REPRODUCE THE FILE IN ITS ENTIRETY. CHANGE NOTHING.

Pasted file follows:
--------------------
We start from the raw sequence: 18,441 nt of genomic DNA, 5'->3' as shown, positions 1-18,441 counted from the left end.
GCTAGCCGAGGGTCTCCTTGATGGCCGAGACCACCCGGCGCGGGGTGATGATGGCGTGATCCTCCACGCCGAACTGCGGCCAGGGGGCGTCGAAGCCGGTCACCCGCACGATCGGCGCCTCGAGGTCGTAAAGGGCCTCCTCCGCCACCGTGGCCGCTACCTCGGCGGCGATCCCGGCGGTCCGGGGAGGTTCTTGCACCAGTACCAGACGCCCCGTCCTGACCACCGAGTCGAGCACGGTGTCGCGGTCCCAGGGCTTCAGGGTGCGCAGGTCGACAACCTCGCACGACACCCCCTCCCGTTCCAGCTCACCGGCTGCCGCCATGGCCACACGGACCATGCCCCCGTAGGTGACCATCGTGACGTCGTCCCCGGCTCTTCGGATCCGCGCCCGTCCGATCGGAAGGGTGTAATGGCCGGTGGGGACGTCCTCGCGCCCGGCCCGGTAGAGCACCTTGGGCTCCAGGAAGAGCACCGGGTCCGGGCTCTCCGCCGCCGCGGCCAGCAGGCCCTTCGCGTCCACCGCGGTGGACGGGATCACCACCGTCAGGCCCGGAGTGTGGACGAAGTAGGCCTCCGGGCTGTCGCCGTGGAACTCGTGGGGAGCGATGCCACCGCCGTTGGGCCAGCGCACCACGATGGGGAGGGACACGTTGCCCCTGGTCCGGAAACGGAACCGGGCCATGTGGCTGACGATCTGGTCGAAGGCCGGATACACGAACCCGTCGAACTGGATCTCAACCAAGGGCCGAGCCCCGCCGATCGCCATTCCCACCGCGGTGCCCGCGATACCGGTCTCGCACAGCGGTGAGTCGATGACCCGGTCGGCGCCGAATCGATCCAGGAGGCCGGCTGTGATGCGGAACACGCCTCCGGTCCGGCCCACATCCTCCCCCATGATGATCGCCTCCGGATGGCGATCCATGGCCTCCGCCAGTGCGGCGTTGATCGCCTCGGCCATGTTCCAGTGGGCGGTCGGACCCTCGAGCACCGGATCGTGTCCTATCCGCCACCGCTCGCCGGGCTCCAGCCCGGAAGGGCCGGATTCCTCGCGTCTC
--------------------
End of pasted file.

We start from the raw sequence: 18,441 nt of genomic DNA, 5'->3' as shown, positions 1-18,441 counted from the left end.
GCTAGCCGAGGGTCTCCTTGATGGCCGAGACCACCCGGCGCGGGGTGATGATGGCGTGATCCTCCACGCCGAACTGCGGCCAGGGGGCGTCGAAGCCGGTCACCCGCACGATCGGCGCCTCGAGGTCGTAAAGGGCCTCCTCCGCCACCGTGGCCGCTACCTCGGCGGCGATCCCGGCGGTCCGGGGAGGTTCTTGCACCAGTACCAGACGCCCCGTCCTGACCACCGAGTCGAGCACGGTGTCGCGGTCCCAGGGCTTCAGGGTGCGCAGGTCGACAACCTCGCACGACACCCCCTCCCGTTCCAGCTCACCGGCTGCCGCCATGGCCACACGGACCATGCCCCCGTAGGTGACCATCGTGACGTCGTCCCCGGCTCTTCGGATCCGCGCCCGTCCGATCGGAAGGGTGTAATGGCCGGTGGGGACGTCCTCGCGCCCGGCCCGGTAGAGCACCTTGGGCTCCAGGAAGAGCACCGGGTCCGGGCTCTCCGCCGCCGCGGCCAGCAGGCCCTTCGCGTCCACCGCGGTGGACGGGATCACCACCGTCAGGCCCGGAGTGTGGACGAAGTAGGCCTCCGGGCTGTCGCCGTGGAACTCGTGGGGAGCGATGCCACCGCCGTTGGGCCAGCGCACCACGATGGGGAGGGACACGTTGCCCCTGGTCCGGAAACGGAACCGGGCCATGTGGCTGACGATCTGGTCGAAGGCCGGATACACGAACCCGTCGAACTGGATCTCAACCAAGGGCCGAGCCCCGCCGATCGCCATTCCCACCGCGGTGCCCGCGATACCGGTCTCGCACAGCGGTGAGTCGATGACCCGGTCGGCGCCGAATCGATCCAGGAGGCCGGCTGTGATGCGGAACACGCCTCCGGTCCGGCCCACATCCTCCCCCATGATGATCGCCTCCGGATGGCGATCCATGGCCTCCGCCAGTGCGGCGTTGATCGCCTCGGCCATGTTCCAGTGGGCGGTCGGACCCTCGAGCACCGGATCGTGTCCTATCCGCCACCGCTCGCCGGGCTCCAGCCCGGAAGGGCCGGATTCCTCGCGTCTC